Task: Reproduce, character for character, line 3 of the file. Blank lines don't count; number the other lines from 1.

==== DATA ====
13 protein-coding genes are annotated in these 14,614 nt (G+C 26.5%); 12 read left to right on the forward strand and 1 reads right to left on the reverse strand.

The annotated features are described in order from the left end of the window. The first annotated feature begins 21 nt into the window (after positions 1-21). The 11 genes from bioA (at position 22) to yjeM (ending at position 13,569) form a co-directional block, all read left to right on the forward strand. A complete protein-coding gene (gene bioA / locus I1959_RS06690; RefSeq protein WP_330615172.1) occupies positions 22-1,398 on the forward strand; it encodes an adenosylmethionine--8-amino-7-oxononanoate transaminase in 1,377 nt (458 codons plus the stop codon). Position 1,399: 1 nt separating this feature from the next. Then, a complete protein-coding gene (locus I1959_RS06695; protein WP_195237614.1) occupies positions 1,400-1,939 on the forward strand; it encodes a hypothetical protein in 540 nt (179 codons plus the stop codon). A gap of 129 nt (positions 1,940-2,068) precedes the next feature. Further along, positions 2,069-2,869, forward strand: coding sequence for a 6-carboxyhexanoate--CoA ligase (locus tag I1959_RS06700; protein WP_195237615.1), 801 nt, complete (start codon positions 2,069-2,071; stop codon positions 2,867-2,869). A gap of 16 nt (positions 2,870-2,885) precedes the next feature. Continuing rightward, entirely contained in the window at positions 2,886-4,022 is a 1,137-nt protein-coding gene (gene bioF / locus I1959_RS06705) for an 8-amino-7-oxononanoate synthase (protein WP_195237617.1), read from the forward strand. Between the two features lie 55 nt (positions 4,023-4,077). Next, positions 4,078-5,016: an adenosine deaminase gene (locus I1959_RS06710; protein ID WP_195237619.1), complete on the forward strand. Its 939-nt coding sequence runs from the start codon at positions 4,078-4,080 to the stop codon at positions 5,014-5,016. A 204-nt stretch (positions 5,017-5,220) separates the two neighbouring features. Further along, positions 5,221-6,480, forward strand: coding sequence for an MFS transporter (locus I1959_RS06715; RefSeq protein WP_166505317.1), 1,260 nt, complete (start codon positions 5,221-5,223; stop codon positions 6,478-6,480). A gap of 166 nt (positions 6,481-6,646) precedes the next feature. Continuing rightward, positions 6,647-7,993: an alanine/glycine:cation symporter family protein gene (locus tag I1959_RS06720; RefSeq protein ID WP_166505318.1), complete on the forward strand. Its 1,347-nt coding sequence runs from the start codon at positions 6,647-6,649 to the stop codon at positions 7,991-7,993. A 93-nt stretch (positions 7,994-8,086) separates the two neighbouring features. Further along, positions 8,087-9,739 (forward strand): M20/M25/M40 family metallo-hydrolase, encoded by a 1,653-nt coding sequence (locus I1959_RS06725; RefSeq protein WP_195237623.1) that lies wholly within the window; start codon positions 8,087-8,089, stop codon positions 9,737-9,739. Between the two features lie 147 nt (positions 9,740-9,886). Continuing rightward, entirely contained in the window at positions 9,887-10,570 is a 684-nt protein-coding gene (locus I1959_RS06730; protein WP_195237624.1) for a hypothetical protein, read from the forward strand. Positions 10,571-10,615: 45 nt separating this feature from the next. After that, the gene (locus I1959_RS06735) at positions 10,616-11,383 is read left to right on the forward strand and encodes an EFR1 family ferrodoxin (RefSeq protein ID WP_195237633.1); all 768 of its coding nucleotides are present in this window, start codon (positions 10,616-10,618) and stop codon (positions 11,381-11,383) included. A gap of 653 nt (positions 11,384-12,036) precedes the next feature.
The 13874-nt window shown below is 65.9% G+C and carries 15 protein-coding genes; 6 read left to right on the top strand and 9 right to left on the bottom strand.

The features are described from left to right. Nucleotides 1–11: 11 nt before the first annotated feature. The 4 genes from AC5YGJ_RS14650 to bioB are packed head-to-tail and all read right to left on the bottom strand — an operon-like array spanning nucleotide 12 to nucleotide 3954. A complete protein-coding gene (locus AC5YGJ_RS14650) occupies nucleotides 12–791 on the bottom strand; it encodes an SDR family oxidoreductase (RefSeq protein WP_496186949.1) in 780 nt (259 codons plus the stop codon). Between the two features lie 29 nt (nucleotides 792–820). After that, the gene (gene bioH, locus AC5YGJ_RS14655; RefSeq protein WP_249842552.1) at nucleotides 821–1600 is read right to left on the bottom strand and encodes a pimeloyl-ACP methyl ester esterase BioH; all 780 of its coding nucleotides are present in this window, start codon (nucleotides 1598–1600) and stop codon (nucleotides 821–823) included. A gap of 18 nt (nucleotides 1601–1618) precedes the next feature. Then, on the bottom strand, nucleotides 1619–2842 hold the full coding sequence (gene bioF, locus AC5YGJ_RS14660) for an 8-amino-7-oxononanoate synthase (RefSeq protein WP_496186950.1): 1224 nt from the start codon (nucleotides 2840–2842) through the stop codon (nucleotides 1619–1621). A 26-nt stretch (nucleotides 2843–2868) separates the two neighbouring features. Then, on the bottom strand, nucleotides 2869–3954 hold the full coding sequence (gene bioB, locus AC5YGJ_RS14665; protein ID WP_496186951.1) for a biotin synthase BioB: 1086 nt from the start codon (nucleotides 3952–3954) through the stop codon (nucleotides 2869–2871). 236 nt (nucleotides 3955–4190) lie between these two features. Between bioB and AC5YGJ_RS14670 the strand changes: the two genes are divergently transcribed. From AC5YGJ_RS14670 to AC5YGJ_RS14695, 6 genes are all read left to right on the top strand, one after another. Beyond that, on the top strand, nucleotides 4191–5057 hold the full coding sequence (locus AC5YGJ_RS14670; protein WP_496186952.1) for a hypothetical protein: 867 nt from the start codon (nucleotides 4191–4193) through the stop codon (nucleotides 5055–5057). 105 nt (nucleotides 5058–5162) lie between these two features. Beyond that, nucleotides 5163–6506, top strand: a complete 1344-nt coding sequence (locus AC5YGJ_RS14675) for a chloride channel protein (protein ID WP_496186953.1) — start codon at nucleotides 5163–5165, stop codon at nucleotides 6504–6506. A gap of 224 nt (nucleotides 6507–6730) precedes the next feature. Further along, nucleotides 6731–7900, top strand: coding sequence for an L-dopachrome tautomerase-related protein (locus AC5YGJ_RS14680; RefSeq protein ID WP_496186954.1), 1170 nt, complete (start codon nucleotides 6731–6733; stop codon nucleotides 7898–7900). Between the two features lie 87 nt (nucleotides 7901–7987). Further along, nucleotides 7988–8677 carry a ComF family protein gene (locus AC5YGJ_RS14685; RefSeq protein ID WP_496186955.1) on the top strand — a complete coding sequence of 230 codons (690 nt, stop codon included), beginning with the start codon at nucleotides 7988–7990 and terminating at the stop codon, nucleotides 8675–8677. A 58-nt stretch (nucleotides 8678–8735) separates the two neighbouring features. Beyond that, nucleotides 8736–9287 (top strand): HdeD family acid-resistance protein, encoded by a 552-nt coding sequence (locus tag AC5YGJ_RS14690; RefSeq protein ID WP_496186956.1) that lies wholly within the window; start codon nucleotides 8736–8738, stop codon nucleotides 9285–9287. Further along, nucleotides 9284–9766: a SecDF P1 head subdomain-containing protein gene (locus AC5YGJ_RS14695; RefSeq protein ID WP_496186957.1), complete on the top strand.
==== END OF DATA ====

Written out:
The 13874-nt window shown below is 65.9% G+C and carries 15 protein-coding genes; 6 read left to right on the top strand and 9 right to left on the bottom strand.